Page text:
Recently, a drunk auto driver in Govandi jumped the queue and got into a fight with another auto driver who was awaiting his turn to take a passenger. The inebriated man assaulted the driver so furiously that by the time the Govandi police took the latter to the hospital, he had died. The victim was identified as Imran Ali Sheikh (20) and the accused as Shahaji Galande (25).
In another incident, a bank employee based in Goregaon assaulted a truck driver with a beer bottle, after crashing into the truck in an attempt to overtake it. Ironically, the victim survived with stitches, while the person who assaulted him died of heart attack while being taken to the police station.
The incidents were reported by this paper, and there is a common thread that runs through both road rage. Road rage is a growing problem in the city, with vehicle owners, losing it on the roads, often with very serious, extreme and tragic consequences, as both these examples show.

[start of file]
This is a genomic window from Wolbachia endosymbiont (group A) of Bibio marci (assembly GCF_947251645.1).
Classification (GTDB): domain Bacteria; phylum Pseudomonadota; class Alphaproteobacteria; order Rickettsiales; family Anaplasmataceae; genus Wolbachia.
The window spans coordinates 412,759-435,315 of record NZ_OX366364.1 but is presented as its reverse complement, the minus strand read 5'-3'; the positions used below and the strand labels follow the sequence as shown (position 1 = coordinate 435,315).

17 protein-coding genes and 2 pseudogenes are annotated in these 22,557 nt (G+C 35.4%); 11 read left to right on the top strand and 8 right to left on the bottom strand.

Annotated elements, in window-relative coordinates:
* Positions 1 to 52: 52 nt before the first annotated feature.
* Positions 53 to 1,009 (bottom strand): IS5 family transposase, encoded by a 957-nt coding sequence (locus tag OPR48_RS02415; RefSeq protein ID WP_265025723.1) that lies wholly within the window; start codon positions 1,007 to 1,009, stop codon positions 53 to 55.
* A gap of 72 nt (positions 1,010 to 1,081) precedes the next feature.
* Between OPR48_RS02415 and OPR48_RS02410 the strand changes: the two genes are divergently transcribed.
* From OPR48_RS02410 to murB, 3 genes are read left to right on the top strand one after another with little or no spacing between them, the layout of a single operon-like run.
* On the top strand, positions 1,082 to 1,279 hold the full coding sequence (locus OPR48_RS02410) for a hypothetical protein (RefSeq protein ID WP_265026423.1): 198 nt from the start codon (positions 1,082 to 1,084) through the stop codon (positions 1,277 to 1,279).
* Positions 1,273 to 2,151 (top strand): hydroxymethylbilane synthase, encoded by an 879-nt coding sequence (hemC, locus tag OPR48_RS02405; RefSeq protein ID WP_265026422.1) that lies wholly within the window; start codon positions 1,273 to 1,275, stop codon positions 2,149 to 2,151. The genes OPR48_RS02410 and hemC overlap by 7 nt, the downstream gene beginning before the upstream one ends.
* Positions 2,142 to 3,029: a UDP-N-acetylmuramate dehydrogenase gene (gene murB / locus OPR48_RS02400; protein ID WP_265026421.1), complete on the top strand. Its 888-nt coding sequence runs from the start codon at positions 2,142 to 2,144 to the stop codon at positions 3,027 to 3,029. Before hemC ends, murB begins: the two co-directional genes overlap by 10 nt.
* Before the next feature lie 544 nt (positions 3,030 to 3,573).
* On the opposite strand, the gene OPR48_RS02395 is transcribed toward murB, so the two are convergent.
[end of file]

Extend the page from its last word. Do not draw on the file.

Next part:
Road rage is just a kernel in a larger malaise absolute intolerance of the other's point of view, overpowering, blind anger, resulting in extreme actions. The stress of contemporary living, traffic conditions in Mumbai, space crunches, crowded roads are all challenges, but they are no excuse for getting into fisticuffs; such disputes should be resolved verbally or within the ambit of the law.
Road rage is one arm of the growing violence in society. The smallest, most innocuous, issue is enough to set people off in very dangerous ways. It is not up to just the police or authorities to control this. They can control traffic conditions to a certain degree and ensure discipline. However, they cannot control a person’s mind. One needs to put a premium on life and limb. Human life is not cheap, and let us not treat it like it is.
Road rage is an impulsive act. Put restraint and calm into gear, to put a brake on such sickening actions.